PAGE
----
President Reuven Rivlin said in an interview that “an integral part of Israeli culture for hundreds of thousands of us is on Shabbat morning you go to the synagogue and then you head to the soccer stadium.”
Since the decision of David Ben-Gurion to bring the ultra-Orthodox parties into the government, a status quo has developed over the years that has balanced strict Orthodox Jewish law (Halacha) with modern secular Israeli culture. This status quo that allows our diverse cultures to coexist is threatened by the changing political map. The battle for Shabbat football became the latest and most high-profile battleground. This is not only a matter of professional football on Shabbat. It affects tens of thousands of young players, parents, officials, linesmen, employees of clubs, fields and stadiums, and contractors who can play only on Shabbat because it is the only day that schools and offices are not open. This saga threatens other sports as well. Track and field, gymnastics, cycling, judo (in which Israel is a formidable world power) cannot function without Shabbat activity. International tournaments take place on weekends, and Israeli athletes must participate in these to be eligible for the Olympics and world championships.
Ironically it is not the rapidly growing ultra-Orthodox “Haredi” community who are raising this issue. As columnist Ben Caspit wrote, “(they) have nothing do to with this charade. They have learned to live with Shabbat soccer that has been played here even prior to the birth of the state. This crisis has been created by the Likud central committee.”
This hot potato was on the fast-track to the prime minister’s office. Netanyahu was smart enough to understand what a liability a soccer lockout would become but was not willing to risk angering his party’s central committee. De’eri was petrified that he would need to either approve the license, which would be the responsible course of action as Israel’s Minister of Economy, or to reject it, as the head of an Orthodox Shas party.
Attorney General Yehuda Weinstein appeared as the knight on a white horse, pulling Netanyahu’s and De’eri’s chestnuts out of the fire. More importantly, he spoke up for the sake of Israeli sports, culture, the status quo and the general sanity of Israeli society.
Weinstein said he saw no reason to suddenly enforce a law that had been ignored for decades and that nobody would be prosecuted. Following that, the IPFL and IFA announced all matches would proceed as planned. In his decision, Weinstein wrote:
“It is a fact that professional soccer matches have been played in Israel on Shabbat forever and filing a criminal charge for playing on Shabbat after nothing had been done for decades is difficult in my eyes. Soccer matches have operated for decades without a waiver, as part of a so-called status quo. Therefore there is no legal reason to prevent the continuation of this activity.” Wow! just turned into Whew!
Reporter Ron Amikam wrote that Weinstein implemented in perfect fashion the famous Israeli saying “Don’t be smart, be right.” He added, “There are so many problems in moving soccer games and activity from the Sabbath to weekdays that compelling players who keep the Sabbath to play on Shabbat is a much smaller problem, and this is what Weinstein boldly clarified. … To prohibit Saturday soccer would cause the destruction of Israeli culture. All normal societies hold the majority of sports events on their days off. Only the Jewish religion prevents its believers from partaking in any sports, leisure or cultural activity on its day off.”
The battle for Sabbath soccer is not over. The Hours of Work and Rest Law does not allow Saturday soccer. As long as Arieh De’eri is the one who must grant permission, the legal status of Saturday soccer will not be resolved. When Weinstein’s term ends, Minister of Justice Ayelet Shaked, from the right-wing religious Jewish Home party, will appoint her choice. That choice might not have the same pragmatic orientation or courage to stand up to the growing encroachment on the status quo. Regev has set up a committee to explore how to allow players and clubs not to play on the Sabbath if they so choose.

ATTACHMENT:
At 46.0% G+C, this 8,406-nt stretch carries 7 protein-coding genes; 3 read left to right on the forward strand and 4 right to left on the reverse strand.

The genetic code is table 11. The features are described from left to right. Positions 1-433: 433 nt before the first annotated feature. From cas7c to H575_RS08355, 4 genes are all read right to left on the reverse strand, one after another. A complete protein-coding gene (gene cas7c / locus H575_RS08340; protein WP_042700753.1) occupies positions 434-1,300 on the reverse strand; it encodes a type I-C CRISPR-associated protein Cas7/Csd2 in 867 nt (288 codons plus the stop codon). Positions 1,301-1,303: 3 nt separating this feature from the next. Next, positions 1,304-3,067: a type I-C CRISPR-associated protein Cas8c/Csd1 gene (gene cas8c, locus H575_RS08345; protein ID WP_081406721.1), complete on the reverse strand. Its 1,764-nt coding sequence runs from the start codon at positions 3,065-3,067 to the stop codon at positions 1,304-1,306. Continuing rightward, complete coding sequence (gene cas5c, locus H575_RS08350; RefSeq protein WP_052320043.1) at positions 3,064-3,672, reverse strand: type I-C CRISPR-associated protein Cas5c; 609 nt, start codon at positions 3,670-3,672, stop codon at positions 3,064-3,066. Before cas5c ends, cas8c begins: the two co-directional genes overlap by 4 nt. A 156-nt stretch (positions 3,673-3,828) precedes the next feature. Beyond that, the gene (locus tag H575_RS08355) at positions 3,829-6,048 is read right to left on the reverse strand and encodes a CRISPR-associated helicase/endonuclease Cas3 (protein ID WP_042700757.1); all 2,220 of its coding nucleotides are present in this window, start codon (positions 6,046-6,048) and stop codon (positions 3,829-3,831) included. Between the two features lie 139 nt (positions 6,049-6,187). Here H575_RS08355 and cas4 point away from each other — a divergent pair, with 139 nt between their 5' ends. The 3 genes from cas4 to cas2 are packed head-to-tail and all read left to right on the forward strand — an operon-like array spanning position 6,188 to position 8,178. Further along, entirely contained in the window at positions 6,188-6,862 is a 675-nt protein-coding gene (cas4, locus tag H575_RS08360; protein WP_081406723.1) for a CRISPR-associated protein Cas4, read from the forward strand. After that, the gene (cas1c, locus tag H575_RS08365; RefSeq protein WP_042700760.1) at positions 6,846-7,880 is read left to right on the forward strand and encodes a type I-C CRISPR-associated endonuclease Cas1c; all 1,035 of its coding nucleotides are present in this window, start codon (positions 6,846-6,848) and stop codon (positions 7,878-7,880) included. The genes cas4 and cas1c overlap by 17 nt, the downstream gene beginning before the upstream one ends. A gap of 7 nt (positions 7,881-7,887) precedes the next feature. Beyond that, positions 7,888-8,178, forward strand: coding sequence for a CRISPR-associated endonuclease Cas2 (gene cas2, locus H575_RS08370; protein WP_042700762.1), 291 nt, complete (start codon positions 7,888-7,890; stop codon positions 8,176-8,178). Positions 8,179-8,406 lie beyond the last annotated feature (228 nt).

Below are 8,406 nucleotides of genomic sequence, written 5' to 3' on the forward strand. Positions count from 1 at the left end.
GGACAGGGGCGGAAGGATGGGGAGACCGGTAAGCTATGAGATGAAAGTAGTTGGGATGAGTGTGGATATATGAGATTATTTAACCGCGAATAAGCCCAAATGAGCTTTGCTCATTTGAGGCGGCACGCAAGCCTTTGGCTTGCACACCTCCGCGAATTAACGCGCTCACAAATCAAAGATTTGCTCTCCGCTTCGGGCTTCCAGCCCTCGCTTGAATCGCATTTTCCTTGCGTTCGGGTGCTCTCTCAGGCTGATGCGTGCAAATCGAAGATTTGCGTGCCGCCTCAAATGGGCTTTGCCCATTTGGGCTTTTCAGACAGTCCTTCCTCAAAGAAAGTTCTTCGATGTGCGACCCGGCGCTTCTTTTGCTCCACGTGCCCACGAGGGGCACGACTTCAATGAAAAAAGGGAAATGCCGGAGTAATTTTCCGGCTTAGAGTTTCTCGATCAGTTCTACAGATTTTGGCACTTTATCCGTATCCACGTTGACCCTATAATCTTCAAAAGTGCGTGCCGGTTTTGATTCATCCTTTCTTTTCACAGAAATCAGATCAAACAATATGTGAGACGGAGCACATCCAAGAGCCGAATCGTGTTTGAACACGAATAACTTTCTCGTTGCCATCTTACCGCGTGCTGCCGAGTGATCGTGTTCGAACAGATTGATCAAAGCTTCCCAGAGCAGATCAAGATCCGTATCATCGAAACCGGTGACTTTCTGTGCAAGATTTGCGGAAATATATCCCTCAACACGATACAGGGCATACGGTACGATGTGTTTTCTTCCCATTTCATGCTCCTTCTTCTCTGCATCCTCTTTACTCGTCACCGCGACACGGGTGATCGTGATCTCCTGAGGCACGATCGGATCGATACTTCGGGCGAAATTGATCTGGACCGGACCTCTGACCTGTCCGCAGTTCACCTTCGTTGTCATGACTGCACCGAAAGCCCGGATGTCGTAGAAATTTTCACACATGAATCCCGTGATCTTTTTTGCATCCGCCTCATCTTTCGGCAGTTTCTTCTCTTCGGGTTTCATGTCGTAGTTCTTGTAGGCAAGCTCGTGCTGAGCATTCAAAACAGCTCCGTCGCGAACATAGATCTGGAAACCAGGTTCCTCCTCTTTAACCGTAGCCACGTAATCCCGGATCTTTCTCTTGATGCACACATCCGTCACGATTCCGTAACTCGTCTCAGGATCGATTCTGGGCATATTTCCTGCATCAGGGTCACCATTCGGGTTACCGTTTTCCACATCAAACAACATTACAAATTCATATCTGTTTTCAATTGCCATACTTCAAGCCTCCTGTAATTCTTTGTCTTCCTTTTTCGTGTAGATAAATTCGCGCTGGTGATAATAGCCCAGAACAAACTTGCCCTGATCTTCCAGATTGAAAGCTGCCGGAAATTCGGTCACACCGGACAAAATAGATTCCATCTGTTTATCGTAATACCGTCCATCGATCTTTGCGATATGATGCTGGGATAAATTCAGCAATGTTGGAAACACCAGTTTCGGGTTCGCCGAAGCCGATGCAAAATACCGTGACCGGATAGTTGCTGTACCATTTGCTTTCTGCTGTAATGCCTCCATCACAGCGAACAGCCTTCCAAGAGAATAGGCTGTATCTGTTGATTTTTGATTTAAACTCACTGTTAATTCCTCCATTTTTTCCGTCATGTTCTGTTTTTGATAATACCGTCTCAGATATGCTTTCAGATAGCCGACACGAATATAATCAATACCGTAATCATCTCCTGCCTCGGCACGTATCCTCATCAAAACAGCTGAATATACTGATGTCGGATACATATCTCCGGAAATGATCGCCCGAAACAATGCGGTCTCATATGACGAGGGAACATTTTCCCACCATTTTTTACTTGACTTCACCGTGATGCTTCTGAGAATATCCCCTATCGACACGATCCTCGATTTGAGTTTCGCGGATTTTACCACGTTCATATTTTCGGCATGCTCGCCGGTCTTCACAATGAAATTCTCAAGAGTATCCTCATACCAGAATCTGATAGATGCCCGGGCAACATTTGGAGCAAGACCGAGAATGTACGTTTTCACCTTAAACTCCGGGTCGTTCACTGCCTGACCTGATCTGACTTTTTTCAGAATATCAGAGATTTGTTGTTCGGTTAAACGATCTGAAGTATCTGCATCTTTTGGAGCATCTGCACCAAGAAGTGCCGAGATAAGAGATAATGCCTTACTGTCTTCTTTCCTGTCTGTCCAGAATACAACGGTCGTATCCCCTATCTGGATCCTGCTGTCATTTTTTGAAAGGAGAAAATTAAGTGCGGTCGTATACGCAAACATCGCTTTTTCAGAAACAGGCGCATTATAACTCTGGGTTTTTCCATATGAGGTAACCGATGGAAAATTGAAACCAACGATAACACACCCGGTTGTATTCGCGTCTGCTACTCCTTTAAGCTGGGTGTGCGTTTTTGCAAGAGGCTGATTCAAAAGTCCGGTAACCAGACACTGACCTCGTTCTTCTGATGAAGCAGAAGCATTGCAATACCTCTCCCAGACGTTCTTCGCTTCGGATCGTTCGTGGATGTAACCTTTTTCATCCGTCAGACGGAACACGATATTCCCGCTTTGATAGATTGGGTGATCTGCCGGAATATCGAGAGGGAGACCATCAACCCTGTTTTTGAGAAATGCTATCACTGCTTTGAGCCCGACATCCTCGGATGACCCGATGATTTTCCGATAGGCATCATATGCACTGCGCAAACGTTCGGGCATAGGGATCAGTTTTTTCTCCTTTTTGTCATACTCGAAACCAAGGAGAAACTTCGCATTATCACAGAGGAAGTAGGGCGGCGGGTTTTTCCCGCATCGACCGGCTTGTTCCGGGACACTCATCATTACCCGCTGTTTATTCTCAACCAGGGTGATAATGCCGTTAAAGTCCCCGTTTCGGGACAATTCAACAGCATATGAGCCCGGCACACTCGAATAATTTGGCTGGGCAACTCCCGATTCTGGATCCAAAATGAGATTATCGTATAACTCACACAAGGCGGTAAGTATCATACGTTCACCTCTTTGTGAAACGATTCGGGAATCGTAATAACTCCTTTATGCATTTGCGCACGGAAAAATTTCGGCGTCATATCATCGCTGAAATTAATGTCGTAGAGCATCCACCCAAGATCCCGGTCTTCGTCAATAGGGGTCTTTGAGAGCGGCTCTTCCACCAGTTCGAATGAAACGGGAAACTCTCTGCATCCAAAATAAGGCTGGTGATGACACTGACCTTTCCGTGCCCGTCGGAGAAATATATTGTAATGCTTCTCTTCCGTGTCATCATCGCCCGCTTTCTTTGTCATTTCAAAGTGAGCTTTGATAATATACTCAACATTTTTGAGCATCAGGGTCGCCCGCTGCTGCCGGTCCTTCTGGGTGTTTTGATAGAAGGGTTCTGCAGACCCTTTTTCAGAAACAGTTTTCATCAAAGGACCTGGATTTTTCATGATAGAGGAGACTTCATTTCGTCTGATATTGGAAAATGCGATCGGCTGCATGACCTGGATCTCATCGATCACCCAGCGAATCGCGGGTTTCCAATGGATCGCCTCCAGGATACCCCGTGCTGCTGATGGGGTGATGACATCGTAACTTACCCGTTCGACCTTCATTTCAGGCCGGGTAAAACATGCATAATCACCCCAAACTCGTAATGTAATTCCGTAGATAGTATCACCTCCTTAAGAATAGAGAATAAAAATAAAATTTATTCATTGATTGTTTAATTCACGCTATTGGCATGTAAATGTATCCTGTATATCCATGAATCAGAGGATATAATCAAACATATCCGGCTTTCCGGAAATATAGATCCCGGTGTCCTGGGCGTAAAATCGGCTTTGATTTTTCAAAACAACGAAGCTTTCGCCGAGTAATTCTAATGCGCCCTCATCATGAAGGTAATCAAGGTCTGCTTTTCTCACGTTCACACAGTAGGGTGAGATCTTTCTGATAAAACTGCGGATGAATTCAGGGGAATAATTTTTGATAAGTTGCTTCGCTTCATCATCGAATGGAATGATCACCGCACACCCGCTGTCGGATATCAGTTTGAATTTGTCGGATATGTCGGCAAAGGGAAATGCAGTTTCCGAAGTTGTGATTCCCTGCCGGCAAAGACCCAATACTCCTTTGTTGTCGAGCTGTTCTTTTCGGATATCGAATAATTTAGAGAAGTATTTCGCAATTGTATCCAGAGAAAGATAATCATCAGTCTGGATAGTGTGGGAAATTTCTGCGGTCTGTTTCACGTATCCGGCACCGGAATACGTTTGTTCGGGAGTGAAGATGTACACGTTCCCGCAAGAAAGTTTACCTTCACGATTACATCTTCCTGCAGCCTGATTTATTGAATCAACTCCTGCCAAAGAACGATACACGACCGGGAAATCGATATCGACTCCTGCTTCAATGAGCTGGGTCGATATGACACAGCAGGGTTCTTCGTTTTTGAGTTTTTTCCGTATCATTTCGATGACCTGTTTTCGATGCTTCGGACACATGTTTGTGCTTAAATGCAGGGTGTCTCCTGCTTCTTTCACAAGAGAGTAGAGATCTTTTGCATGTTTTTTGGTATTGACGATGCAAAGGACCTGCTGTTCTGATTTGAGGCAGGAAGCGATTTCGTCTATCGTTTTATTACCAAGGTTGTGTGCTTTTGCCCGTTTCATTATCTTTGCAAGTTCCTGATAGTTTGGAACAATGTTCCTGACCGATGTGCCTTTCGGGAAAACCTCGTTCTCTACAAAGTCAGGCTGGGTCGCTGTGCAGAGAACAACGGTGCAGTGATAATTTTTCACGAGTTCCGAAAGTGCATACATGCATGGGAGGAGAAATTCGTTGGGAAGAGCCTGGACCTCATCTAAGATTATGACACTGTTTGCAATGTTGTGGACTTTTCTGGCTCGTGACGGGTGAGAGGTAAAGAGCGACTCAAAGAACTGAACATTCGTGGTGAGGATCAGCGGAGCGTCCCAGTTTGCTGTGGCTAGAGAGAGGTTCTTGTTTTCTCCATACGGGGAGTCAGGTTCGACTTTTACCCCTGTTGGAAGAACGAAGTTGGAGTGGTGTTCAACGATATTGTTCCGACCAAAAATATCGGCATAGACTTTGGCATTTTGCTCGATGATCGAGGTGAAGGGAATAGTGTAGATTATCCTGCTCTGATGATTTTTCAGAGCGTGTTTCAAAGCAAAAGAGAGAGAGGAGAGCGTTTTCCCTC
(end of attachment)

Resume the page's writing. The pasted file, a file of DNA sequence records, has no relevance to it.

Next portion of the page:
The only true solution is to turn Sunday into a day off, something that has been proposed in recent years, but it will probably not happen anytime soon. Any other solution besides the current reality will mark the beginning of a slow death for the most popular professional Israeli sport. Israeli pro soccer, like almost any professional sport, is financed largely by sponsors and broadcasters, who conduct their business based on exposure and ratings. Without Saturday broadcasts, they will have no reason to invest in professional leagues and clubs. Without this money, Israeli football will sink, as will all Israeli sports. The commercial money given to professional football by the State Sports Lottery, the primary sponsor of Israeli soccer, finances the rest of Israeli sports.
With the Iranian nuclear agreement and their proxy armies of terror on our borders, with the growing social gap in Israeli society, with ongoing Arab incitement surrounding the holy sites in Jerusalem, sports is extremely valuable in maintaining our feeling of normalcy and sanity. These threats are not necessarily new. The difference is that in the past, Israel dealt with these dangers in a pragmatic and intelligent way. The unintelligent and bellicose Israeli reactions to Arab provocations common in the current government are part of the same pattern now threatening Israeli sports. The vast majority of Israelis, even religious, fully embrace the status quo. But these same people are too busy working to survive – to provide for their families, to pay taxes and to defend the country – and do not have time for political involvement. Therefore, attempts to subvert the status quo will not end. While checks and balances may not save us from sandstorms, we can hope they will continue to save us from ourselves.
Mylan Tanzer is an American native who moved to Israel in 1981. He was the founding CEO of the first Israeli cable and satellite sports channel. Since 2005, he has launched, managed and consulted for channels and companies in Israel and Europe. Tanzer lives in Tel Aviv with his wife and five children. He can be reached at firstname.lastname@example.org.